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Pennsylvania study: Helmetless motorcycle riders at greater risk

A leading trauma center in Pittsburgh says greater numbers of motorcyclists with more serious facial and head injuries are seeking emergency medical treatment since Pennsylvania repealed its helmet law.

The volume of patients brought to Allegheny General Hospital for treatment of facial injuries after motorcycle crashes nearly doubled in the past five years, doctors there say.

An increasing number of cyclists require care and sometimes lengthy hospital stays for facial trauma, including bone fractures. AGH reports the number of riders without helmets brought in for motorcycle-related facial injuries was 122 from September 2003 to August 2008, up from 10 from 1998 to September 2003.

"Riding a motorcycle without a helmet is just risky behavior," said Dr. Joseph E. Cillo, an AGH oral and maxillofacial surgeon.

Pennsylvania repealed its universal motorcycle helmet law in 2003. Only motorcyclists under 21 and riders with less than two years of experience who have not taken a safety course are required to wear helmets.

Cillo and three other AGH physicians authored a review detailing the spike and presented it last month during the American Association of Oral and Maxillofacial Surgeons' annual meeting in Toronto.

Mick Morrow, president of the Pittsburgh-based War Dogs Motorcycle Club, said his group supports riders' rights to choose whether to wear a helmet. He doesn't think helmets are always effective in preventing injuries. A helmet's weight can add pressure to the neck if the head is hit a certain way, he said, and helmets can restrict some riders' vision and limit their ability to turn their heads.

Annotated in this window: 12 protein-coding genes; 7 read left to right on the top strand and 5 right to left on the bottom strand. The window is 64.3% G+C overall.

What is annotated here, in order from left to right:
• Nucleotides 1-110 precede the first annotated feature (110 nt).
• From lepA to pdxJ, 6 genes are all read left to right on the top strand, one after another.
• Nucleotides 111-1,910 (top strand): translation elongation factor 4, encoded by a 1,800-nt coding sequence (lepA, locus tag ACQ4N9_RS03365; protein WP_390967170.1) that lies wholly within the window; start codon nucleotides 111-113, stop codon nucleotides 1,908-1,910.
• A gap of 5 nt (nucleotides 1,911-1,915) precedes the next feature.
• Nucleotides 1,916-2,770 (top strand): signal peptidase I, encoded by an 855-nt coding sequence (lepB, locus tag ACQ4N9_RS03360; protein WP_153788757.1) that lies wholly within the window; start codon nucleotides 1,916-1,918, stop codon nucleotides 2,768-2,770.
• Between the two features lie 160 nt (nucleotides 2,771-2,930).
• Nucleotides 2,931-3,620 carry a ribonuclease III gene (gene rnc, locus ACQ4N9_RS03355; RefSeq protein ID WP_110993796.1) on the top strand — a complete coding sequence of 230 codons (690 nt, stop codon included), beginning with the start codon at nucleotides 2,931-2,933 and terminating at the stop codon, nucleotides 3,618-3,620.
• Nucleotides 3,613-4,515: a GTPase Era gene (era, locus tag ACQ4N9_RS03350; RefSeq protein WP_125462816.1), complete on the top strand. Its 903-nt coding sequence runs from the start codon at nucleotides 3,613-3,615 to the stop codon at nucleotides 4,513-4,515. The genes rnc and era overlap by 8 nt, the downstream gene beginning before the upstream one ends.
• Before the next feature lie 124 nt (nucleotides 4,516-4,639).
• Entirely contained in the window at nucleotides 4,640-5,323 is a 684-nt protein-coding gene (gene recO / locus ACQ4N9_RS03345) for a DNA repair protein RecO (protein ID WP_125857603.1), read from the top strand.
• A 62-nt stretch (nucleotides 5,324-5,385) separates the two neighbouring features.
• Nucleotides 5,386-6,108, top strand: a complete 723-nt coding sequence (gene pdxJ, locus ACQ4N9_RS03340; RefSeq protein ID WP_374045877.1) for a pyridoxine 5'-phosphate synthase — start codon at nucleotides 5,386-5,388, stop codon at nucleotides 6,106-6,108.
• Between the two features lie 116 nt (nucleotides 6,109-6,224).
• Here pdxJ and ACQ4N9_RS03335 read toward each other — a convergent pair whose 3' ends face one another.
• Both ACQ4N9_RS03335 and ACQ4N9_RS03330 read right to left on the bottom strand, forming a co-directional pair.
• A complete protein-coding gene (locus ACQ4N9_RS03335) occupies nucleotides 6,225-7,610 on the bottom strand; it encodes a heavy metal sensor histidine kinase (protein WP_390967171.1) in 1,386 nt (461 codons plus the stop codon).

"The rider is unable to see potential problems as quickly as they might without the helmet," Morrow said. "A split-second can make the difference between an accident and avoiding an accident."

The Pennsylvania chapters of the Alliance of Bikers Aimed Toward Education, or ABATE, helped persuade lawmakers to change the restriction. David Tuschel, spokesman for ABATE's Pittsburgh chapter, said riders should be free to decide whether to go helmetless, but he conceded safety instruction can be improved.

"More emphasis needs to be more on avoiding crashes than on injuries and on who's wearing what," Tuschel said.

Last year, 239 motorcyclists in Pennsylvania were killed in crashes, up from 158 in 2004, the first full year of the repeal, according to the National Highway Transportation Safety Administration. Of those who died last year, 113 were wearing helmets, compared with 117 who were not.

In 2003, 153 people died in motorcycle accidents. Of them, 121 wore helmets and 29 did not. Authorities were unsure if the others had head gear. Hospital officials say helmetless riders usually require medical helicopter flights from crash scenes because their injuries are more severe than those riding with helmets.

State officials said they are studying exactly how much treatment for such head injuries has impacted public health costs since 2003.

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